Buffalo Soldiers Research Museum

His Story

Colonel Charles Denton Young
A Buffalo Soldier from the Heartland

Charles Young was born in Mayslick, KY in 1864 and raised in Ripley, OH. His father served in the Union Army as a blacksmith and livery stable operator. After graduation from high school, Charles taught school for several years. He applied and was accepted to West Point Military Academy. For the first six months, he was given the silent treatment by his fellow cadets. (Another black cadet – Henry O. Flipper – received the same treatment for four years. Flipper was the first black graduate from West Point in 1877; no cadet had a conversation with him unless it was for official business.)
Young failed an engineering class taught by the world famous builder of the Panama Canal but endured a summer of coaching from him until he passed. Graduation from the Academy was no easy task. Young had no support system; yet, he earned the trait a soldier is suppose to possess – fortitude in the face of great hardship. He was a classical musician who composed pieces for the violin and piano. He was also an accomplished linguist – speaking Latin, Greek, German, French and Spanish.

Young was the third African American to graduate from West Point Military Academy. He earned his commission in 1889 and served in the 9th and 10th (Horse) Cavalries. Young was the first black commissioned officer to command a squadron of the 10th Cavalry. Brig. General John Pershing commander of the 10th Cavalry, appointed Young to Lieutenant Colonel after his outstanding performance against Pancho Villa in Mexico. Some white officers requested reassignment to other units; others of inferior rank refused to salute him but Young saluted them anyway. Seldom did he lose his temper or complain. Steadily, he did his duty.

Young was medically retired in 1917for high blood pressure and Bright’s disease – incurred during his service in Africa. To prove he was fit at age 53, Young rode his horse ‘dolly’ fro his home in Wilberforce, OH to Washington DC. Sixteen days and nearly 500 miles later when he reached the War Department (now the Pentagon), there was a flood of letters of support for Young from blacks and whites. Colonel Young was reinstated to active duty as a full colonel.

Hats off to this American Hero!

Details about his journey

Charles Young taught military science and tactics at Wilberforce University (now Central State University) and volunteered to teach French and mathematics. Due to his teaching duties, he missed field service in the Spanish-American War.

In 1898, Congress authorized a system of military attaches that were controlled by the Military Information Division – the first official US Army Intelligence Agency. Their job was to observe and make reports on the training and exercises of foreign armies. Charles Young was assigned to the military attaché in Port Au Prince, Haiti. From 1904-07, he compiled a French-English-Creole dictionary and made detailed maps of Haiti and neighboring Santo Domingo.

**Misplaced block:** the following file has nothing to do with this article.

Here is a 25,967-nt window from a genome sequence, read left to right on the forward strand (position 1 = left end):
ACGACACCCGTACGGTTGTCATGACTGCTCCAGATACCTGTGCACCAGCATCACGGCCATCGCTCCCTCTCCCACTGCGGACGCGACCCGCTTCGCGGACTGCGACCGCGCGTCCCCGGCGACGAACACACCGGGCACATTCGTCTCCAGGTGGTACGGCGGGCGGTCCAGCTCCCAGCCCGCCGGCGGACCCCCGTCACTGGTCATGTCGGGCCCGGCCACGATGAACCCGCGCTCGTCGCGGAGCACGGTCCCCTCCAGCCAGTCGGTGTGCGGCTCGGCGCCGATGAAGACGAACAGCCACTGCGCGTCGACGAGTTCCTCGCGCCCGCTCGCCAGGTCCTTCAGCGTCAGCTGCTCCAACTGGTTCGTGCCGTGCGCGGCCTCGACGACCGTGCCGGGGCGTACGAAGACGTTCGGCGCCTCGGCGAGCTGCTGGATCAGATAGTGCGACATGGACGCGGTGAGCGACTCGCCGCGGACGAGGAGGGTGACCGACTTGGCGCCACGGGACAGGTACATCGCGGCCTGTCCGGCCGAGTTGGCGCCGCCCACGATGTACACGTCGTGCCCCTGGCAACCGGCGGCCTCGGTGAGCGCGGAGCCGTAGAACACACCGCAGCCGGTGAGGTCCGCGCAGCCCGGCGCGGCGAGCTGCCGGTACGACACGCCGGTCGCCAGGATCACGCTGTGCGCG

In 1908, he went to the Philippines where he served in six fierce battles and was promoted to captain. He returned to the US and become superintendent of the Sequoia and General Grant National Parks in California – which were maintained by soldiers. In one summer, his men built more roads than others had in the three previous years.

In 1912, he went to Liberia. He reorganized the Liberian military, supervised the construction of new roads to provide military lines of communication and made a major – the first black officer in American history to achieve this rank. He was awarded the Springarm Medal – an award for highest achievement in any field of honorable human endeavor. In a letter to Booker T. Washington, he said:

I am always willing to aid in any work for the good of the country in
general and our race in particular whether the race be found in Africa
or the United States.

He was most renowned for his leadership during the 1916 Punitive Expedition in Mexico against Pancho Villa who had murdered American citizens. Major Young led the 2nd Squadron in a cavalry pistol charge with no losses to his troops. At the Hacienda Santa Cruz de la Villegas, he rode with his squadron to the relief of Major Frank Tompkins who was severely wounded. Young’s reinforcement of Major Tompkins is credited as preventing a war with Mexico. His operations in Mexico won him a lieutenant colonelcy in the 10th Cavalry in 1916. A year later he was a promoted to colonel and was briefly the commander at Ft. Huachuca, AZ.

He was retired from the Army in 1917 but was later recalled to active duty to serve as Military Attaché to Liberia. He was on a research expedition in Lagos, Nigeria where he died in January 1922. His body was buried in Arlington National Cemetery in Washington DC.

Colonel Charles D. Young – a Buffalo Soldiers from the Heartland – was the highest ranking black officer in the US Army during World War I

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